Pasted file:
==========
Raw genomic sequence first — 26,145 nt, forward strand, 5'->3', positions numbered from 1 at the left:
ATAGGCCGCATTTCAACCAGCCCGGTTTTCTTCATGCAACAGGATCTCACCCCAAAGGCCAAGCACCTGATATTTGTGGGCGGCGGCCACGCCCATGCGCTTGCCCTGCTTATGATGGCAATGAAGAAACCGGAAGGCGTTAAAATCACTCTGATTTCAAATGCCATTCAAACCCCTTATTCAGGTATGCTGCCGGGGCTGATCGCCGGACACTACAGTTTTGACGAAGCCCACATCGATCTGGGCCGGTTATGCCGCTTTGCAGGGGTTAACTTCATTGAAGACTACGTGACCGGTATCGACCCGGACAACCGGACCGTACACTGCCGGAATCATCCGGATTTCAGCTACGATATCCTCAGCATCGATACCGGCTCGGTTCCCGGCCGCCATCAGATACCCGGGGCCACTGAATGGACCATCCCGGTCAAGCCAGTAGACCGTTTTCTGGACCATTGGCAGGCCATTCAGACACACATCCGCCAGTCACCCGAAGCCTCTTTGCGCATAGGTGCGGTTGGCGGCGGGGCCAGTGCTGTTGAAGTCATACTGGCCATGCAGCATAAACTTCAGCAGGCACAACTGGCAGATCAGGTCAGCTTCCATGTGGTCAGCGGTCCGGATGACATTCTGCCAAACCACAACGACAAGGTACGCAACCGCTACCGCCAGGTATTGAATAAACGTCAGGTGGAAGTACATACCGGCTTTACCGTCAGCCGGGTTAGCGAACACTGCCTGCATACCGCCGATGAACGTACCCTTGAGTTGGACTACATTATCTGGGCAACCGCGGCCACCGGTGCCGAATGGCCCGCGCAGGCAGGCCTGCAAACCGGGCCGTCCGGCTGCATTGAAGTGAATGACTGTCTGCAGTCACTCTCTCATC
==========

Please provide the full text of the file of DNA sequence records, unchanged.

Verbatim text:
Raw genomic sequence first — 26,145 nt, forward strand, 5'->3', positions numbered from 1 at the left:
ATAGGCCGCATTTCAACCAGCCCGGTTTTCTTCATGCAACAGGATCTCACCCCAAAGGCCAAGCACCTGATATTTGTGGGCGGCGGCCACGCCCATGCGCTTGCCCTGCTTATGATGGCAATGAAGAAACCGGAAGGCGTTAAAATCACTCTGATTTCAAATGCCATTCAAACCCCTTATTCAGGTATGCTGCCGGGGCTGATCGCCGGACACTACAGTTTTGACGAAGCCCACATCGATCTGGGCCGGTTATGCCGCTTTGCAGGGGTTAACTTCATTGAAGACTACGTGACCGGTATCGACCCGGACAACCGGACCGTACACTGCCGGAATCATCCGGATTTCAGCTACGATATCCTCAGCATCGATACCGGCTCGGTTCCCGGCCGCCATCAGATACCCGGGGCCACTGAATGGACCATCCCGGTCAAGCCAGTAGACCGTTTTCTGGACCATTGGCAGGCCATTCAGACACACATCCGCCAGTCACCCGAAGCCTCTTTGCGCATAGGTGCGGTTGGCGGCGGGGCCAGTGCTGTTGAAGTCATACTGGCCATGCAGCATAAACTTCAGCAGGCACAACTGGCAGATCAGGTCAGCTTCCATGTGGTCAGCGGTCCGGATGACATTCTGCCAAACCACAACGACAAGGTACGCAACCGCTACCGCCAGGTATTGAATAAACGTCAGGTGGAAGTACATACCGGCTTTACCGTCAGCCGGGTTAGCGAACACTGCCTGCATACCGCCGATGAACGTACCCTTGAGTTGGACTACATTATCTGGGCAACCGCGGCCACCGGTGCCGAATGGCCCGCGCAGGCAGGCCTGCAAACCGGGCCGTCCGGCTGCATTGAAGTGAATGACTGTCTGCAGTCACTCTCTCATC